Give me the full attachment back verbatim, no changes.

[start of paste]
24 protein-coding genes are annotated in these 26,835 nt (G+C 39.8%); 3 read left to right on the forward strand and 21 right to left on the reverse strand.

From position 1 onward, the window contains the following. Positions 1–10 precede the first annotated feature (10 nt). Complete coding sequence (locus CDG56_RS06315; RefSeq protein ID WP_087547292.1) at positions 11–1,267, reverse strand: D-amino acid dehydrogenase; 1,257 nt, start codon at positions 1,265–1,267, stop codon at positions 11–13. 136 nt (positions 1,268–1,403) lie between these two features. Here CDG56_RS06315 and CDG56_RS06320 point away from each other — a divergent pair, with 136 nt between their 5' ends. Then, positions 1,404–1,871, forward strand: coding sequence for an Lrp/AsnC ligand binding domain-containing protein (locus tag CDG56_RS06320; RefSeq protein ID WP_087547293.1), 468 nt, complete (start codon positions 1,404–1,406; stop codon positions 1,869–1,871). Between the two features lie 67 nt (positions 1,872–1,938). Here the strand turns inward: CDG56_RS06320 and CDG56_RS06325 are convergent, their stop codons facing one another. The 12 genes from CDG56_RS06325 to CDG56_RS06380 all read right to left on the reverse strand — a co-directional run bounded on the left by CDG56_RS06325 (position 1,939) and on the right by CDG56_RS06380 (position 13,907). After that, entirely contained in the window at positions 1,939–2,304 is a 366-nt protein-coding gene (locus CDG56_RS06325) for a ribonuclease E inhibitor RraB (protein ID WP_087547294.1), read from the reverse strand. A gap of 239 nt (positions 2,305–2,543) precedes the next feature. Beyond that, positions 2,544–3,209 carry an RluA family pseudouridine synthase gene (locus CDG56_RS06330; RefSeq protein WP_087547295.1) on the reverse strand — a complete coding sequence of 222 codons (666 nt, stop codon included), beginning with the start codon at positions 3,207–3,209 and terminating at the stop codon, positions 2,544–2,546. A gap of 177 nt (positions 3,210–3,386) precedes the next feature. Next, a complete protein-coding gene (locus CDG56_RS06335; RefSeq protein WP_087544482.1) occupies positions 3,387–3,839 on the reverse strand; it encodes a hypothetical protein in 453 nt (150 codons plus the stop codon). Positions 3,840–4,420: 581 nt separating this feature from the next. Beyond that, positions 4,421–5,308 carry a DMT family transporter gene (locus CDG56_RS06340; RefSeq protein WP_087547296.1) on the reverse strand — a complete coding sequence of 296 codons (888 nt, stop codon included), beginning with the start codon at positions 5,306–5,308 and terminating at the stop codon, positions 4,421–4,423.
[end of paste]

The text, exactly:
24 protein-coding genes are annotated in these 26,835 nt (G+C 39.8%); 3 read left to right on the forward strand and 21 right to left on the reverse strand.

From position 1 onward, the window contains the following. Positions 1–10 precede the first annotated feature (10 nt). Complete coding sequence (locus CDG56_RS06315; RefSeq protein ID WP_087547292.1) at positions 11–1,267, reverse strand: D-amino acid dehydrogenase; 1,257 nt, start codon at positions 1,265–1,267, stop codon at positions 11–13. 136 nt (positions 1,268–1,403) lie between these two features. Here CDG56_RS06315 and CDG56_RS06320 point away from each other — a divergent pair, with 136 nt between their 5' ends. Then, positions 1,404–1,871, forward strand: coding sequence for an Lrp/AsnC ligand binding domain-containing protein (locus tag CDG56_RS06320; RefSeq protein ID WP_087547293.1), 468 nt, complete (start codon positions 1,404–1,406; stop codon positions 1,869–1,871). Between the two features lie 67 nt (positions 1,872–1,938). Here the strand turns inward: CDG56_RS06320 and CDG56_RS06325 are convergent, their stop codons facing one another. The 12 genes from CDG56_RS06325 to CDG56_RS06380 all read right to left on the reverse strand — a co-directional run bounded on the left by CDG56_RS06325 (position 1,939) and on the right by CDG56_RS06380 (position 13,907). After that, entirely contained in the window at positions 1,939–2,304 is a 366-nt protein-coding gene (locus CDG56_RS06325) for a ribonuclease E inhibitor RraB (protein ID WP_087547294.1), read from the reverse strand. A gap of 239 nt (positions 2,305–2,543) precedes the next feature. Beyond that, positions 2,544–3,209 carry an RluA family pseudouridine synthase gene (locus CDG56_RS06330; RefSeq protein WP_087547295.1) on the reverse strand — a complete coding sequence of 222 codons (666 nt, stop codon included), beginning with the start codon at positions 3,207–3,209 and terminating at the stop codon, positions 2,544–2,546. A gap of 177 nt (positions 3,210–3,386) precedes the next feature. Next, a complete protein-coding gene (locus CDG56_RS06335; RefSeq protein WP_087544482.1) occupies positions 3,387–3,839 on the reverse strand; it encodes a hypothetical protein in 453 nt (150 codons plus the stop codon). Positions 3,840–4,420: 581 nt separating this feature from the next. Beyond that, positions 4,421–5,308 carry a DMT family transporter gene (locus CDG56_RS06340; RefSeq protein WP_087547296.1) on the reverse strand — a complete coding sequence of 296 codons (888 nt, stop codon included), beginning with the start codon at positions 5,306–5,308 and terminating at the stop codon, positions 4,421–4,423.